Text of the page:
The FR4 material used in PCBs isolates the neighboring copper planes without getting short-circuited and provides the flexural and overall bending strength to the structure.
FR4 material plays a major role in establishing the durability and usability of a PCB.
Composite epoxy materials (CEMs) are alternatives to FR4 materials.
FR4 is the most widely used PCB dielectric material
Modern PCB designs are expected to be high speed, multi-functioning, and have tight board space utilization. And, PCB materials must be of high quality, resistant to temperature variations, and easy to handle. One widely-used type of PCB dielectric material that exhibits many of these desirable qualities is FR4 material. In this article, we will discuss the features of FR4 material as well as some possible FR4 alternatives to consider.
PCB Dielectric Material
PCB dielectric material is critical to the functioning of the board, especially when it comes to the integration and performance of PCBs. Board reliability and performance are heavily impacted by the thermal, electrical, chemical, and mechanical properties of the PCB material used.
PCB dielectric material forms the non-conductive substrate layer between the conducting copper layers and is the base of any circuit board. PCB dielectric material, also known as PCB substrate material, forms the platform where electronic components are soldered to form the electronic circuit, with traces connected between each other. FR4 is one commonly-used type of PCB dielectric material.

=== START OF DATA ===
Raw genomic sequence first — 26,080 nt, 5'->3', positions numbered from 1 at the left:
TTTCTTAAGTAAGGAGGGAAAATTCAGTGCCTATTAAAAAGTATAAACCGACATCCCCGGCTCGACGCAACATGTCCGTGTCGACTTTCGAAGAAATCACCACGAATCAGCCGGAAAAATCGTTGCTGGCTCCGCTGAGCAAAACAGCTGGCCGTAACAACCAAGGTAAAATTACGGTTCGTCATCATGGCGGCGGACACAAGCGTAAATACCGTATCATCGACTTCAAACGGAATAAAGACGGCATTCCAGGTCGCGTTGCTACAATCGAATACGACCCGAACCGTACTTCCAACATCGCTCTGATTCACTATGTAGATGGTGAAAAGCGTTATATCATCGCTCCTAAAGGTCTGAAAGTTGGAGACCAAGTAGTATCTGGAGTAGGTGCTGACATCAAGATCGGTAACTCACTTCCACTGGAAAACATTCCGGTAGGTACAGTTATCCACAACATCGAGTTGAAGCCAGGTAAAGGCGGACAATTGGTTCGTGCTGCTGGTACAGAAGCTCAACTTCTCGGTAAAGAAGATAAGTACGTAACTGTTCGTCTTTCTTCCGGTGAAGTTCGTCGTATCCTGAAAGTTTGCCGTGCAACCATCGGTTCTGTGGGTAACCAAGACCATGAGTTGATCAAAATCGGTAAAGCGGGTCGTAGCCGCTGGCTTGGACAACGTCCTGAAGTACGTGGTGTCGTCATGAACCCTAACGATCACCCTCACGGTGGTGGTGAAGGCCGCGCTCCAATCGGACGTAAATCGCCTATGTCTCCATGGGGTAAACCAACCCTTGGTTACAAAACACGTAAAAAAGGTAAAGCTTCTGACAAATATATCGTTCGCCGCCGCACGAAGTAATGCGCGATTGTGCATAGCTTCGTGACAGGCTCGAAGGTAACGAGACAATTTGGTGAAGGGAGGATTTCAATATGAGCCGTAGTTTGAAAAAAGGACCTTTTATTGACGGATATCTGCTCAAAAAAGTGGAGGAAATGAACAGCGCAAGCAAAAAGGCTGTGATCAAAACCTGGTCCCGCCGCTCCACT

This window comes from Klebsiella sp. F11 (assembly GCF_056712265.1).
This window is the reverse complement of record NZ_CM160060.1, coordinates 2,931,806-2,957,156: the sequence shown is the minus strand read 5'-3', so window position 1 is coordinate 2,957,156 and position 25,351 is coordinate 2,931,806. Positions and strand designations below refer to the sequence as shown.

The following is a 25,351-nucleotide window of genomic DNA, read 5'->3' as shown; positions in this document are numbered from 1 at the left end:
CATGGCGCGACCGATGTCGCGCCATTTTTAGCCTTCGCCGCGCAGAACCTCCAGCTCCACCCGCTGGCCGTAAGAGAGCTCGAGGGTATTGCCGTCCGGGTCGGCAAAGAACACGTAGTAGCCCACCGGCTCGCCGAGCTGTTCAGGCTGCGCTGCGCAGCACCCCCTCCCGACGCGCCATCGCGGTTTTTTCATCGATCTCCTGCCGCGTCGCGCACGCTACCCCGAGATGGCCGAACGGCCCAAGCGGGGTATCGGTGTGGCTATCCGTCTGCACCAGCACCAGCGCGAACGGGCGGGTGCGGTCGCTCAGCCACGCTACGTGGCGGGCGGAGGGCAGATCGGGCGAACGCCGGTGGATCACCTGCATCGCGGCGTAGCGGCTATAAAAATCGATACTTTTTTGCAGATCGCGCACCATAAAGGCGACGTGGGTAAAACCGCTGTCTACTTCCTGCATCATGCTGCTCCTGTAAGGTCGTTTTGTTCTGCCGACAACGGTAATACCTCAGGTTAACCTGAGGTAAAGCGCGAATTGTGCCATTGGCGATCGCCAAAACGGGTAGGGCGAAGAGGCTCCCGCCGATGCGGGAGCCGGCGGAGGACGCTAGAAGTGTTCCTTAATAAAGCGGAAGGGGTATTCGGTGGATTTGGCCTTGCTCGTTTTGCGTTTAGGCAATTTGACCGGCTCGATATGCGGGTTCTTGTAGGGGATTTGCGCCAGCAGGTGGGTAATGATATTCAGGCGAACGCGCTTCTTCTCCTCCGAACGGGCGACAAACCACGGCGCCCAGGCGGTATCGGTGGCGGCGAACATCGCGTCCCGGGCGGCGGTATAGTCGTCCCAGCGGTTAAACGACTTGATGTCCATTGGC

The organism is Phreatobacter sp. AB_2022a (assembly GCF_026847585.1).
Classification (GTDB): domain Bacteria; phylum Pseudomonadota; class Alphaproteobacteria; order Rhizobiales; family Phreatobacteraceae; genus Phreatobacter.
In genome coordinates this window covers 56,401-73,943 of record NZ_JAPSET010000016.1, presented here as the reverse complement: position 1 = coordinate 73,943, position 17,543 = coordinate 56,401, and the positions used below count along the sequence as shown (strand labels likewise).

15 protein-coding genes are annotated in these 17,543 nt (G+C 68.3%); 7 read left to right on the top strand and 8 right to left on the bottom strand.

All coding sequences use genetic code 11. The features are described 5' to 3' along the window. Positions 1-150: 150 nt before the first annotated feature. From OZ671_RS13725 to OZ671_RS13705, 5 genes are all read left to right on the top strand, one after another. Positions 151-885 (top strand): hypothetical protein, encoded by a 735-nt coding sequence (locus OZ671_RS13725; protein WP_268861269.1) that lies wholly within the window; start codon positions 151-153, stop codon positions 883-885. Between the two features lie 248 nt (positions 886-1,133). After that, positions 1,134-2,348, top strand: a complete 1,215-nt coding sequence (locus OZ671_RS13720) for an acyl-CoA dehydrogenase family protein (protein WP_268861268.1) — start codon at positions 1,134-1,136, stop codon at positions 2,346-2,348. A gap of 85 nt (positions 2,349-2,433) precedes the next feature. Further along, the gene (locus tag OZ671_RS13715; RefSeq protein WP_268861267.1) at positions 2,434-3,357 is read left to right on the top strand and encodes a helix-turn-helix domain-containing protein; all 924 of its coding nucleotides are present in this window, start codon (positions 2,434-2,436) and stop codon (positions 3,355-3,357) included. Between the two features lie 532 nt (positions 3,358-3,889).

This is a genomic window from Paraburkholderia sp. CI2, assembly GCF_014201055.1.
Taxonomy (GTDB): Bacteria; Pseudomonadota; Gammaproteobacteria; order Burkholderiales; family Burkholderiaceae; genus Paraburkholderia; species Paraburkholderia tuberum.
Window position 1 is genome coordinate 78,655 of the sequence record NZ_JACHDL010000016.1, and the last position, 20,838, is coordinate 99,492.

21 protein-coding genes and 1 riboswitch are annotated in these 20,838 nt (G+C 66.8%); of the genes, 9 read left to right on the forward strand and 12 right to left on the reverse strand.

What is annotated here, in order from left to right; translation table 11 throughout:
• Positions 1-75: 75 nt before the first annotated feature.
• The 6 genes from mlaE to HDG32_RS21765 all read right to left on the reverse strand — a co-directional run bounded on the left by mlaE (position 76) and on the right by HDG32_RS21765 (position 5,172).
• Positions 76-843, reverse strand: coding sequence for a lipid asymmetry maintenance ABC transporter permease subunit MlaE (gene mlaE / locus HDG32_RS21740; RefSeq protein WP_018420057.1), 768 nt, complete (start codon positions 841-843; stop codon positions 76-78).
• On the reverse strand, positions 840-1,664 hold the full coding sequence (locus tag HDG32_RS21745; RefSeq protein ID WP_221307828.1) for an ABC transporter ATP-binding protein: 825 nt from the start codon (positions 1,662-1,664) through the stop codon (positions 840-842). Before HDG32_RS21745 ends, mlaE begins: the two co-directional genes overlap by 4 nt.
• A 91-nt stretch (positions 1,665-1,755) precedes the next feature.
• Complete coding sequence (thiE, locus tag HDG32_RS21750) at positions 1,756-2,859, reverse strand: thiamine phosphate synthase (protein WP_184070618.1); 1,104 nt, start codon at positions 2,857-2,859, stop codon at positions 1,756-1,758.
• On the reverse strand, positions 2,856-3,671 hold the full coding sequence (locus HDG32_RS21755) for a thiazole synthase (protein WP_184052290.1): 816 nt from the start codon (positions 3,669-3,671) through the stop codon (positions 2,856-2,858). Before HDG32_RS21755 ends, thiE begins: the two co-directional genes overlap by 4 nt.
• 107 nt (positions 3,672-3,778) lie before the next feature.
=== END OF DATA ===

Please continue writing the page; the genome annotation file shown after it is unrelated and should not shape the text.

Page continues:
FR4 material plays a major role in establishing the durability and usability of the PCB. It is accepted universally as the standard for single-sided, double-sided, and multilayered PCBs with strict mechanical strength requirements.
FR4 is a woven glass fiber epoxy compound material with fire-retardant (FR) properties. In single and double-sided PCBs, there is an FR4 core, top, and bottom copper layer. The FR4 material forms the core in multilayer PCBs as well and is covered with prepreg material on either side before placing the top and bottom copper layers. The high glass transition temperature of FR4 makes it suitable for high power density circuit boards.
The Properties of FR4 Material
FR4 material isolates neighboring copper planes without getting short-circuited and provides the flexural and overall bending strength to the structure. The properties of FR4 vary by manufacturer, and FR4 material can be subclassified into the following types based on the property and application:
Standard FR4 material with glass transition temperature Tg, which is approximately 130°C. This is the cheapest and most widely used FR4 material.
FR4 material with a glass transition temperature Tg around 170°C - 180°C. This FR4 material is compatible with lead-free reflow technology.
Another FR4 material compatible with lead-free reflow technology is halogen-free FR4 material.
FR4 material with a normalized comparative tracking index (CTI) greater than 400. The CTI is the measure of the electrical breakdown properties of the dielectric materials used in PCBs.
There are certain properties that any PCB designer will look for in PCB substrate. The common properties of FR4 are:
- Flexible PCB substrate